Adam Chodzko’s art explores the interactions and possibilities of human behaviour. Working across media, from video installation to subtle interventions, with a practice that is situated both within the gallery and the wider public realm, his work investigates and invents the possibilities of collective imagination through using a poetics of everyday life. By wondering how, through the visual, we might best engage with the existence of others he reveals the realities that emerge from the search for this knowledge.
Chodzko’s art proposes new relationships between our value and belief systems, exploring their effect on our communal and private spaces and the documents and fictions that control, describe and guide them. Working directly with the networks of people and places that surround him, often using forms of anthropology, Chodzko focuses on the relational politics of culture’s edges, endings, displacements, transitions and disappearances through a provocative looking in the ‘wrong’ place; a search for knowledge through instability. His art is catalysed by imagining a collapse of the category of Art, requiring not only a new audience but also a new status for the art object. Chodzko’s practice operates in the tight, poetic spaces he evolves between documentary and fantasy, conceptualism and surrealism, and public and private space, often engaging reflexively and directly with the role of the viewer.
Born in 1965. Lives and works in Whitstable, Kent, UK. Since 1991 Chodzko has exhibited extensively in international solo and group exhibitions including: Tate, St Ives; Museo d’Arte Moderna, Bologna (MAMBo); Athens Biennale, Istanbul Biennale, Venice Biennale; Royal Academy, London; Deste Foundation, Athens; PS1, NY; Ikon Gallery, Birmingham, Kunstmuseum Luzern etc. Recent projects include commissions by Creative Time, New York, The Contemporary Art Society, Frieze Art Fair, and Hayward Gallery.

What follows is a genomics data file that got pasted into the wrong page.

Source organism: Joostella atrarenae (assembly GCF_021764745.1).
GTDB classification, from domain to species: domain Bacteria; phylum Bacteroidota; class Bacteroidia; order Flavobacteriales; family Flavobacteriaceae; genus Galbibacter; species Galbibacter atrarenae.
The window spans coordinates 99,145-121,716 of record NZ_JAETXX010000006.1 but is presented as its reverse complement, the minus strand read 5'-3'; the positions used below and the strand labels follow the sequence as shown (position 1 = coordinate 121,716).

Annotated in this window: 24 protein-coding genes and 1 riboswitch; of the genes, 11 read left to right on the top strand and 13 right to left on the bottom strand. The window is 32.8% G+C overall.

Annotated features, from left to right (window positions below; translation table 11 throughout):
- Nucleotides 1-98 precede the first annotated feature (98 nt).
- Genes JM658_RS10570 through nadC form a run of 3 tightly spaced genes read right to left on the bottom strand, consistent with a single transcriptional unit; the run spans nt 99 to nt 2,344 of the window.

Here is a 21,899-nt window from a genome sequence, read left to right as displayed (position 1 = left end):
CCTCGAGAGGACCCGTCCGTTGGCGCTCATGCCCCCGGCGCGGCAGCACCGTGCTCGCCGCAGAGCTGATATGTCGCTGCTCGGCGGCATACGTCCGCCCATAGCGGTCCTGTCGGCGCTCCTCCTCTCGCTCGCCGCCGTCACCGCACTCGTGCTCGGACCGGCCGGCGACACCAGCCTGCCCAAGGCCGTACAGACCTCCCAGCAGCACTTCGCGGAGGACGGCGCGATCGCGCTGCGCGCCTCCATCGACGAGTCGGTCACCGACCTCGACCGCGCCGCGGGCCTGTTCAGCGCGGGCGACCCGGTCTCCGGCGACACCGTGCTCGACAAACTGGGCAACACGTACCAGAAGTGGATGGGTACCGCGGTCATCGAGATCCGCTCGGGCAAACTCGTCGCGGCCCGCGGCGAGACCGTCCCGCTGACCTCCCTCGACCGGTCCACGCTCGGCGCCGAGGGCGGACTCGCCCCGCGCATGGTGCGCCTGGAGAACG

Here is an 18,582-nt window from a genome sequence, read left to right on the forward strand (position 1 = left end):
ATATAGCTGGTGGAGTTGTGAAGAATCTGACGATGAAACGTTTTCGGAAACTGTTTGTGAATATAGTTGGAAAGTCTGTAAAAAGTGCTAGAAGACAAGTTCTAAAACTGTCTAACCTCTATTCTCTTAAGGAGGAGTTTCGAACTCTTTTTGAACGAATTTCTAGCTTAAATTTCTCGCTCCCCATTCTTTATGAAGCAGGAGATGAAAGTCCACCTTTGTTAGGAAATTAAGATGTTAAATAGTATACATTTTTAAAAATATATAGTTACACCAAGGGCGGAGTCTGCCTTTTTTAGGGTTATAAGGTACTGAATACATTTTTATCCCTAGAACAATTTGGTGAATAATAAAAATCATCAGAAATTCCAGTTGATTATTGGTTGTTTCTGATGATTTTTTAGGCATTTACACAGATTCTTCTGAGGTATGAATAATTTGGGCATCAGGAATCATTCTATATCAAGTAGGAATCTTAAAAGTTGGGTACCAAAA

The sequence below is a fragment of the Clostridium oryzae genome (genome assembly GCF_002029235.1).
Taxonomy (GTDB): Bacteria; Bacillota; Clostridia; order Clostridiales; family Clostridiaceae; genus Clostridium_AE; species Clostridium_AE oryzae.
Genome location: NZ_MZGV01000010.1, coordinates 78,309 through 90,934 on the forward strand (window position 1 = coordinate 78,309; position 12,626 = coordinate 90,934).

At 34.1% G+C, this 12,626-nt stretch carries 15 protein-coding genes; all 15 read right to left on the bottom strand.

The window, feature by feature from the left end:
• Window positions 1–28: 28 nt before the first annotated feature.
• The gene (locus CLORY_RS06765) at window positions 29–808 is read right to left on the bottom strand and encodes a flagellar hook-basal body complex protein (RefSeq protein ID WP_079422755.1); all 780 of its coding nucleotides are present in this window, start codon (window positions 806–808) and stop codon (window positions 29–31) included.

In 2002 he received awards from the Hamlyn Foundation and the Foundation for Contemporary Art, New York, and in 2007 was awarded an AHRC Research Fellowship in the Film Department at the University of Kent, Canterbury.
Knots 2013 (2012, 8’05”)
In Knots, Adam Chodzko focuses on the remote but important relationship between the artist Kurt Schwitters, in the final years of his life in the late 1940’s, living in poverty and exile in England’s Lake District, and J. Edgar Kaufmann, the wealthy owner of the Kaufman Department Store in Pittsburgh, USA.
Kaufmann had arranged for money to be wired to Schwitters so that he could develop a new Merz structure. Chodzko plays with the desire to conclude and tie up the loose and disparate ends of this narrative. He imagines the now empty Merzbarn (Schwitters final work having been removed to a Newcastle museum in 1965) as a vacuum, sucking in thoughts, desires and matter; all caught up in the vortex of a dream-like surreality.
Kaufmann had commissioned Frank Lloyd Wright to design his Pittsburgh office, a structure that itself was also later displaced from its source when donated to the Victoria & Albert Museum, London. Chodzko sees the interior spaces that Schwitters and Kaufmann worked within as unstable, flowing, collaged together, as though becoming a Merz themselves, whilst the form of the video also echoes this process of construction and deconstruction.
Knots is a mesmerising combination of fact and fiction, text and moving image building a story about longing, creation and fragmentation, endings and beginnings, networks of people and isolated individuals, separations and notions of home.